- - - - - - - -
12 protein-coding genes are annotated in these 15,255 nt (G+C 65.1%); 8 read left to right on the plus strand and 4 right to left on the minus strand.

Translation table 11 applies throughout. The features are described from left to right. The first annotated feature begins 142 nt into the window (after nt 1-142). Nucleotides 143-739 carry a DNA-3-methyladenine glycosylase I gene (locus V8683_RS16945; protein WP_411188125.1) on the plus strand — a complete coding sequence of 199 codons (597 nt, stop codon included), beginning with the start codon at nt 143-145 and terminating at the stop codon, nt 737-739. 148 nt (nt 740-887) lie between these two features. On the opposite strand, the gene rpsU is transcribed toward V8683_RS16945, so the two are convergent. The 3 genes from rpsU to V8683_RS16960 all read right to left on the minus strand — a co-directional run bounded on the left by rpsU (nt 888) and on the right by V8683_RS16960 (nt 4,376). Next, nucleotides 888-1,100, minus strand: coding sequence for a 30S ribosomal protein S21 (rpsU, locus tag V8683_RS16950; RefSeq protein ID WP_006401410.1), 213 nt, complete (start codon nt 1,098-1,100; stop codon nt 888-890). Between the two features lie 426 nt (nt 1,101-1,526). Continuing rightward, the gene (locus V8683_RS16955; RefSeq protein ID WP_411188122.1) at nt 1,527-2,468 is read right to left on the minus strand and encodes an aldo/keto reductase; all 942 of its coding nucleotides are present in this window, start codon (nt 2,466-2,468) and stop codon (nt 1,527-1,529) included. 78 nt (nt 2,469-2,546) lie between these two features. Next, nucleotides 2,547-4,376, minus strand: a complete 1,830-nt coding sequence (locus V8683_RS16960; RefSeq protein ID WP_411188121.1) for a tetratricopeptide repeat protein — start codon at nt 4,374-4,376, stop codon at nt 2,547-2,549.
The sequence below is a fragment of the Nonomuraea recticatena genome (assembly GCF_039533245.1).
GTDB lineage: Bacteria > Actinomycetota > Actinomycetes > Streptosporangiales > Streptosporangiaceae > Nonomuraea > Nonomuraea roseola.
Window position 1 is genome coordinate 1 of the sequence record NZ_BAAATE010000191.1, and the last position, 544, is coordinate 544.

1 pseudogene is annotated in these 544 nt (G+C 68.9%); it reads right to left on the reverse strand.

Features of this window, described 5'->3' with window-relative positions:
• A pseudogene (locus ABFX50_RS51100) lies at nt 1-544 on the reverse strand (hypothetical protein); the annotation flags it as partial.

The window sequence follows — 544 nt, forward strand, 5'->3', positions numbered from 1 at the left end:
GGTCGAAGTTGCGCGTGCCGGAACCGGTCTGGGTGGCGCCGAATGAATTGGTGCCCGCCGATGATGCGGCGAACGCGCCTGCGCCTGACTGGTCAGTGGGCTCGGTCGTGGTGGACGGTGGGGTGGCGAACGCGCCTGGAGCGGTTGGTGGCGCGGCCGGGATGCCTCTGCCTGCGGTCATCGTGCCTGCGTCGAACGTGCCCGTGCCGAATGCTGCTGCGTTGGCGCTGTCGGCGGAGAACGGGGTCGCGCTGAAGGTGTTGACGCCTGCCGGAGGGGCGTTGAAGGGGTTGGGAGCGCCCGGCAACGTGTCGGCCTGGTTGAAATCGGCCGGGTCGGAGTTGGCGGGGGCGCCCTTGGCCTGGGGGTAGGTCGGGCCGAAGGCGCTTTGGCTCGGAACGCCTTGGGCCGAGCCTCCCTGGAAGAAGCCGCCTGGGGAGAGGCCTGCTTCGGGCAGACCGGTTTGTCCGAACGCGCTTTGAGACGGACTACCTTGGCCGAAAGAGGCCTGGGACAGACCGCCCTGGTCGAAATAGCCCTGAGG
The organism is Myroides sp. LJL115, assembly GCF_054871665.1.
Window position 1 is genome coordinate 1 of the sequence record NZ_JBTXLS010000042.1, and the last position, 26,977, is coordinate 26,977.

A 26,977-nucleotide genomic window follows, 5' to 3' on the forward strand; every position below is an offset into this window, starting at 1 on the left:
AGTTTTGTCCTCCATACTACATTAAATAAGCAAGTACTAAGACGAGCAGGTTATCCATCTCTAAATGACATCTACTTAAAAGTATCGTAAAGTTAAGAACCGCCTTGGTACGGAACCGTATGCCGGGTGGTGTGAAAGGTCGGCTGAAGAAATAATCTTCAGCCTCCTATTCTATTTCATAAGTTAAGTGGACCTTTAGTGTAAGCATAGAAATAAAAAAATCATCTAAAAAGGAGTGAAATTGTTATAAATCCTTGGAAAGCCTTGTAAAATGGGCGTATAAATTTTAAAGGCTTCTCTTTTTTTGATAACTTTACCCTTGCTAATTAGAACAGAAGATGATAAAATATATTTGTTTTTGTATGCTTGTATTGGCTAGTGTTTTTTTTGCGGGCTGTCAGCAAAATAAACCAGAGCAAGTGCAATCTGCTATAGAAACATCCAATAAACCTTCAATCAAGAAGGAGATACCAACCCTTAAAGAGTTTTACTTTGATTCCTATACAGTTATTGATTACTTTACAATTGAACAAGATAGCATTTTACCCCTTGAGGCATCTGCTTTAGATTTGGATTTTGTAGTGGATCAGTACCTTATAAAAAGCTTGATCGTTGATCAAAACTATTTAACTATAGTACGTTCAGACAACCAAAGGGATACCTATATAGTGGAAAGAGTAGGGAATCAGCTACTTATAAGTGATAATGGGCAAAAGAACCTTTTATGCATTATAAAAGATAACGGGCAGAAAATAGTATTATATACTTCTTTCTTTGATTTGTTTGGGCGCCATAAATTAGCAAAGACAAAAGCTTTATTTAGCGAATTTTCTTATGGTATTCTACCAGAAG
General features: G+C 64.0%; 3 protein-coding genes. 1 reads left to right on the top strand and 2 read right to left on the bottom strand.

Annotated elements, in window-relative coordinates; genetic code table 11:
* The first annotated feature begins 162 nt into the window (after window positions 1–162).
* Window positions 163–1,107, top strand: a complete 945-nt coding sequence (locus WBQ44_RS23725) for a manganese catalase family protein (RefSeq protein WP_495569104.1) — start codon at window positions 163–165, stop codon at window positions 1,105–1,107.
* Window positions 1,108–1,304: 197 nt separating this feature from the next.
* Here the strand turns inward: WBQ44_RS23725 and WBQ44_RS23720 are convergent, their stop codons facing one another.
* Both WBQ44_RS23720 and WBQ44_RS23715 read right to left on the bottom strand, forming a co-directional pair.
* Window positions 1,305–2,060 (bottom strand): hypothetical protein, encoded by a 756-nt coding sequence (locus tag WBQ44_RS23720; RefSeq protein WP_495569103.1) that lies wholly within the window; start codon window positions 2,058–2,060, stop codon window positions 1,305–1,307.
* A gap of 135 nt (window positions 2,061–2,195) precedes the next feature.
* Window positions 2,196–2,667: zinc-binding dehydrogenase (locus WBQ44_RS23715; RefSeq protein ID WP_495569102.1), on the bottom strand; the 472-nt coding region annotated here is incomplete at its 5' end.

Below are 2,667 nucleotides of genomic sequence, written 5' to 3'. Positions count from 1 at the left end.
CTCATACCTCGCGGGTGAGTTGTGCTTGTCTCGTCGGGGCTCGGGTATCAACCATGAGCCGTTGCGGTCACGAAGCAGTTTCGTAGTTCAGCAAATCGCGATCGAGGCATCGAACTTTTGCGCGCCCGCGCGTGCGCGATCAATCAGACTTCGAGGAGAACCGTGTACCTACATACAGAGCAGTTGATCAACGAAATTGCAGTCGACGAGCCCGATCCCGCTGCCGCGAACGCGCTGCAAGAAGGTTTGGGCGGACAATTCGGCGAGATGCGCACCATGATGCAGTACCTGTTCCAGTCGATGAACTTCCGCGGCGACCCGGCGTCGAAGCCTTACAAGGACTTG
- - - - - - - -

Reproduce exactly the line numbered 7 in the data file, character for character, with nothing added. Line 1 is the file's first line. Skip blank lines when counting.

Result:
Features of this window, described 5'->3' with window-relative positions: